Salsa Is Not About Gritty Barrio Stories

For some reason, both journalists and academics like to talk about seventies salsa as a period in which the music told stories about the barrio and the realities facing Latinos and suggest this helped make the music popular and made it pan-Latin.


First, salsa is not and was never pan-Latin. Mexican Americans make up 65% of the Hispanic population and by far they clearly prefer their regional music to salsa. There is a reason this type of music is advertised on Univisión, for example. That’s because it’s a good investment. That network has strong reach and the product fits the demographic. Advertising salsa music would not deliver the same level of return because there simply are not enough salsa fans to do so. And it’s not like there were a ton more salsa fans in 1973.

Second, anyone who says salsa was about barrio stories and Latino realities in the seventies does not have a decent collection or they never bothered to actually listen to the music they own. To show the absurdity of this idea, let’s look at some classic salsa albums to see what gritty barrio stories and heavy-duty revolutionary lyrics they serve up.

Cheo by Cheo Feliciano (1971)
This album marked Cheo’s return to music after drug problems sidelined him. It was his first solo album and it made him a star. So let’s look at songs and topics:

Anacaona: A tribute to a Taíno Indian woman that decries the cruelty of Spaniards in colonial times.

Pienso en ti: A lush bolero.

Pa que afinquen: A critique of other salseros and a challenge in which Cheo says he’s bringing a son that is tight and will oblige other salseros to tighten their music after having slacked off.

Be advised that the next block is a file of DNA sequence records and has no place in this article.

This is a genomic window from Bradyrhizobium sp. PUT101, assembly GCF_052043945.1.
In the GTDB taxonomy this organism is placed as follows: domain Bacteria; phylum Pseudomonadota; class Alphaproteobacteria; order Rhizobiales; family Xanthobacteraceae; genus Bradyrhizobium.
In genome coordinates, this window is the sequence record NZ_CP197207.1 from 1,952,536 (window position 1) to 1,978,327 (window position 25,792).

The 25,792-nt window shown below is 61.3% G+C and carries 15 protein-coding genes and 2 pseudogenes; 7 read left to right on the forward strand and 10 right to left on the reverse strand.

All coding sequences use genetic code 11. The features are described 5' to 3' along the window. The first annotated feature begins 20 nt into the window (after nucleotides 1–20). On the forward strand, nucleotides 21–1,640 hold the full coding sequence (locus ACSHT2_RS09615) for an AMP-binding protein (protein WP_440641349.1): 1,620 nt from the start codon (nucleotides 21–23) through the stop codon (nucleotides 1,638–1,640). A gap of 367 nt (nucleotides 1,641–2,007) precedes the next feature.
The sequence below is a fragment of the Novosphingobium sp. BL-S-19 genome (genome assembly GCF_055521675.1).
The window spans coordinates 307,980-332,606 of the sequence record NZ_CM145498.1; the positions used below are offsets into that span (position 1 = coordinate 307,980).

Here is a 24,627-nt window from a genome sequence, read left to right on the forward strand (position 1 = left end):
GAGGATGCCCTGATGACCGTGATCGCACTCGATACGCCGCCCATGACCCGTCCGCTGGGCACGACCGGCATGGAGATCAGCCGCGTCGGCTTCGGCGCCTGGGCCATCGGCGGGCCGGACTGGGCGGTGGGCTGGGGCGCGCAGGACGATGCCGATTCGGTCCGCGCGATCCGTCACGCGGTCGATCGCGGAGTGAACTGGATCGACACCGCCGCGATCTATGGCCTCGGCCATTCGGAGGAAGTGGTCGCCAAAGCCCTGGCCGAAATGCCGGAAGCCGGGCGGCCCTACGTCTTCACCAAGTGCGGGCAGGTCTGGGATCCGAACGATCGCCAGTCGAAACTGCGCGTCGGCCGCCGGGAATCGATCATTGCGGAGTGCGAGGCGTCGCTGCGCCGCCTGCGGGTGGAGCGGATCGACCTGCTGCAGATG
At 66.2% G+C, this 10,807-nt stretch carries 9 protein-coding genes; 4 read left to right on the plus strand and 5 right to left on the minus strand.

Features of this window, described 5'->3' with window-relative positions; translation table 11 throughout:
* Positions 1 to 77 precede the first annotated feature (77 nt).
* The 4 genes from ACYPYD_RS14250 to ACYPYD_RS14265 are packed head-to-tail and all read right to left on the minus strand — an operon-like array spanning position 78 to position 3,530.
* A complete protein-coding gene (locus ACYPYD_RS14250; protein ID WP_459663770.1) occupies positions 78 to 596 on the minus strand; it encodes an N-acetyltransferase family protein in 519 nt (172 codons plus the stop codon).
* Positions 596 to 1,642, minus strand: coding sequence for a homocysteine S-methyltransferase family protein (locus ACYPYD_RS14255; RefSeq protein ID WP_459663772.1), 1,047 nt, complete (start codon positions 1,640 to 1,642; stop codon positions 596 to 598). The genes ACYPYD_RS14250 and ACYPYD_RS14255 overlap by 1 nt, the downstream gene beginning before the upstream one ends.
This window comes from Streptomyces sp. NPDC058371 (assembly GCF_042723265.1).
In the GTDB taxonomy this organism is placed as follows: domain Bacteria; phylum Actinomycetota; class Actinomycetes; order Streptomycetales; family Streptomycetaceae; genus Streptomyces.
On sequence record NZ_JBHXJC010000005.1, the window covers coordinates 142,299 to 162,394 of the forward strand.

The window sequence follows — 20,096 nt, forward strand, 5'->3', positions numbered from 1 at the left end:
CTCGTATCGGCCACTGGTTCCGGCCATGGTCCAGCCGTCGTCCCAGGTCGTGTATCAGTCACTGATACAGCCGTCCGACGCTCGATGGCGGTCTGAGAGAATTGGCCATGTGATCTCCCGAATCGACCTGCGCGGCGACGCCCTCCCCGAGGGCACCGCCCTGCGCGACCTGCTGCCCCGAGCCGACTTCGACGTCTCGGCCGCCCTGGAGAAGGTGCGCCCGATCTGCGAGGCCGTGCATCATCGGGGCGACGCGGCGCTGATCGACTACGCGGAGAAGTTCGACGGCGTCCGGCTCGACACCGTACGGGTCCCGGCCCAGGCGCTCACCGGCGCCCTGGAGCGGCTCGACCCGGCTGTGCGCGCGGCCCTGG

Este es el guaguancó: Basically talks about the guaguancó but the son itself is a guaracha, not a guaguancó. Seventies salseros loved to sing about guaguancó and announce their songs at guaguancós without actually playing this genre. To be clear: Yoruba Andabo plays guaguancó. Clave y Guaguancó plays guaguancó. This song by Cheo, despite the title, is NOT a guaguancó.

Si por mí llueve. This is a song that’s ostensibly about rain. The coro says Ponte un sombrero, busca una tapa que del agua nadie se escapa. One anecdote is that the song originated with Cheo teasing a friend about getting his hair wet after getting it straightened in what back then was known as a “conk.”

Franqueza cruel: A bolero in which a guy dismisses a lover.

Mano caliente: Now here we have a true guaguancó, orchestra style, in which the bongo plays quinto (the soloing drum in guaguancó, usually played on a thinner conga drum with a very tightly tuned skin to produce a higher pitch). Salsa bands are not rumba bands, so they typically have a conguero or two play bottom layer guaguancó patterns, very basic, and the bongosero solos on top while the timbalero either plays una of the bottom conga patterns or cascara on the timbal.
 Anyway, the song is about a bongosero named Antero with a hot hand or mano caliente. That’s it. Nothing to do with the realities of life in the Bronx or Spanish Harlem in 1971.

Medianoche y sol: A bolero.

Poema de otoño: A bolero.

Roberto Roena y Apollo Sound 6 (1974)
An excellent album by an innovative band. Let’s look at song topics: